The Hazards Most Likely to Damage Your Tires
Beware of a spoon stuck in your tires? Well, yes. According to a new national survey of auto service professionals, this common kitchen utensil is a potential hazard – albeit one of the more unusual ones – likely to damage your tires if you’re not careful about your surroundings. The four tires on your car are the only thing connecting your vehicle to the road, and they also affect everything from handling to braking, playing a critical role in your safety. Given their part in keeping you safe on the road, it’s worth taking the time to take care of your tires – especially when there are so many potential hazards to look out for. Some of which, like a spoon, may surprise you.
But more on that in a minute with upcoming spring and summer road trips topping many of their plans. With so many Americans on the road all year long, whether for a family vacation or their daily commute to work, tire damage is an unfortunate reality many have dealt with. According to the study, some of the most common causes of tire damage are running over something, like a curb (72 percent), nails (70 percent), and potholes (39 percent). Other common causes of tire damage are more easily preventable, such as driving with bald tires (48 percent) and driving on a tire with low air pressure (44 percent). It’s probably why checking tire pressure, rotating your tires and paying attention to the Tire Pressure Monitoring System (TPMS) light are the top tips from auto service professionals on proper tire maintenance and the one location you probably most want to avoid when driving? Construction zones, which are no doubt the culprit behind so many tires being punctured by spikes, wrenches, screwdrivers and pliers. Drivers need to contend with various road challenges throughout the year. In the winter, the top two sources of tire damage are potholes (72 percent) and unseen hazards hidden under that fresh blanket of snow (59 percent), which can be anything from cracks in the pavement to debris that has fallen off trucks. In summer, underinflated tires are the most common offender (88 percent), leading to overheating.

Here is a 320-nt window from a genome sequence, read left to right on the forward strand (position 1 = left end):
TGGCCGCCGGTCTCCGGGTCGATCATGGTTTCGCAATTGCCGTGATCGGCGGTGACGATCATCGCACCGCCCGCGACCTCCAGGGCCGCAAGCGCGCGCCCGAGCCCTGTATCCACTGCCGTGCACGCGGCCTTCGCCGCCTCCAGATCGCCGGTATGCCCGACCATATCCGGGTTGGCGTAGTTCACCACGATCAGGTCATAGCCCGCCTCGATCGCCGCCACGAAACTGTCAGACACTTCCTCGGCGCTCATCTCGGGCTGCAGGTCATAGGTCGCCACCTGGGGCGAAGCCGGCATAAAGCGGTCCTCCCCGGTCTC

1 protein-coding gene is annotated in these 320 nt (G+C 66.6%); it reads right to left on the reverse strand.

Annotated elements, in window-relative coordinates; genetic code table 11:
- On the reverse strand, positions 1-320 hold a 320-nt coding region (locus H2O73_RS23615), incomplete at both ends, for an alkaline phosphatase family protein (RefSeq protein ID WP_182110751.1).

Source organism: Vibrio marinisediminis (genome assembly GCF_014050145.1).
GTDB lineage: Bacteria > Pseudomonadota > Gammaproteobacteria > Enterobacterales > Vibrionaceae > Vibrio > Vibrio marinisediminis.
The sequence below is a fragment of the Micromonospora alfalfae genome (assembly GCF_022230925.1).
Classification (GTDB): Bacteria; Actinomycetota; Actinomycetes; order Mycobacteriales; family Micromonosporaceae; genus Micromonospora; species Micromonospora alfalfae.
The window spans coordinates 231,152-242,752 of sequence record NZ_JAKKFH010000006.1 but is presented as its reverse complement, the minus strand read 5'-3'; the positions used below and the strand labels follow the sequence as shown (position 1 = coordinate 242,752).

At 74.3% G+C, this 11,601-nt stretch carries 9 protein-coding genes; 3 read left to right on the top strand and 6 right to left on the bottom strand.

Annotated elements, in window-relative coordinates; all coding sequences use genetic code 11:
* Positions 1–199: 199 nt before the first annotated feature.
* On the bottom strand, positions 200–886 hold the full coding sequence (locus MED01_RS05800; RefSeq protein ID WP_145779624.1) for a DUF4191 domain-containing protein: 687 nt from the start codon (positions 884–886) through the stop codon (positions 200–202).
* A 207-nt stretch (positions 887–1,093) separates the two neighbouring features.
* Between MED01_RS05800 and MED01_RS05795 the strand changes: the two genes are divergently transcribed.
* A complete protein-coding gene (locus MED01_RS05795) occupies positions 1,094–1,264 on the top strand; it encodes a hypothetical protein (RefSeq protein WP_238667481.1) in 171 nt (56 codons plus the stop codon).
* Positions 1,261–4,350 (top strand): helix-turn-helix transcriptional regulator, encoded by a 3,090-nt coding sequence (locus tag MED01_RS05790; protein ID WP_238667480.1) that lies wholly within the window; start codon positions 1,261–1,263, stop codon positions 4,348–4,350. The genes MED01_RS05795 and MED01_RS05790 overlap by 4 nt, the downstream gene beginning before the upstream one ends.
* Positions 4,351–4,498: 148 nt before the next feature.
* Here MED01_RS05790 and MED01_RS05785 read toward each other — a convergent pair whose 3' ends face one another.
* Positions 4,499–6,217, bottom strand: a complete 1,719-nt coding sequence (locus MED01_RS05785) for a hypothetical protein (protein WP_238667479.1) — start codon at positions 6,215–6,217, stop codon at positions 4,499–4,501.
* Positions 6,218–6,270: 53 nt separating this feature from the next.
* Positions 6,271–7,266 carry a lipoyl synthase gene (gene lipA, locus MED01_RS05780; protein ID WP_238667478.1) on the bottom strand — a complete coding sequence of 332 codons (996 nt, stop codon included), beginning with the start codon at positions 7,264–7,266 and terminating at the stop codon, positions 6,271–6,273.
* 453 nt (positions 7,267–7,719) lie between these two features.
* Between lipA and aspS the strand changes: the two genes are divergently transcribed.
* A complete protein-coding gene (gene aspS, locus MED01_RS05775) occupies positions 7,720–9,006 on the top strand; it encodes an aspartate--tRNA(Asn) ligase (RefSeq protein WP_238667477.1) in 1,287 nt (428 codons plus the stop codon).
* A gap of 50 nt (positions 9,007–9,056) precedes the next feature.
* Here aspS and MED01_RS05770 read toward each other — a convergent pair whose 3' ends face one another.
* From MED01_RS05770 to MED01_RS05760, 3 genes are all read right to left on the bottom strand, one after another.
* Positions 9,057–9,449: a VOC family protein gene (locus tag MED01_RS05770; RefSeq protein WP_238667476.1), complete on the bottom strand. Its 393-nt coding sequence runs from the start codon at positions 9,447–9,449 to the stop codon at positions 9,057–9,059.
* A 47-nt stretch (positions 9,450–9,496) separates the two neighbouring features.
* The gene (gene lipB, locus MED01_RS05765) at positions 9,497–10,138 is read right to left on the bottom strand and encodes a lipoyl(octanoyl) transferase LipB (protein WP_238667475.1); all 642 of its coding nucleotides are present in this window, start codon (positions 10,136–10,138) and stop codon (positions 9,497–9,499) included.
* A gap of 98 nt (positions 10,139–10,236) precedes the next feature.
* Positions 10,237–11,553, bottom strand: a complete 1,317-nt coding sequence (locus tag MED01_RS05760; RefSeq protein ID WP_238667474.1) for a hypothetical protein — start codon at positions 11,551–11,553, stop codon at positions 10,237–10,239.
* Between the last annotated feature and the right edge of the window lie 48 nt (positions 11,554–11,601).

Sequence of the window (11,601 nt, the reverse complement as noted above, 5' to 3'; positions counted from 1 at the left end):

"The four tires on your vehicle are the only parts to come in contact with and keep you connected to the road," notes Jess Egerton, director of brand development at Cooper Tires, which has been making tires since 1914. "That’s why, for safety and performance reasons, you have to properly care for, maintain and inspect them."That means:* Checking tire inflation on a regular basis. Operating a vehicle with even just one tire underinflated by 8 psi can reduce the life of a tire by 9,000 miles and increase fuel consumption by 4 percent.* Replacing tires when worn to 2/32 inches tread depth anywhere on the tread face.* Visually checking tires for things like missing valve caps, uneven tread wear and any foreign objects that could spell serious problems should they become even more deeply embedded while driving.But back to those more unusual hazards.Pieces of toys. Porcupine quills. Pork chop bones. Spoons. It’s anyone’s guess – including the service professionals who recounted finding them jabbed in tires – how they got there."Auto service professionals have pulled a lot of unusual things out of tires over the years," says Greg Smith, publisher of Auto Service Professional magazine. "But, really, it might surprise people to know that a lot of tire damage is simply due to poor maintenance and wear and tear."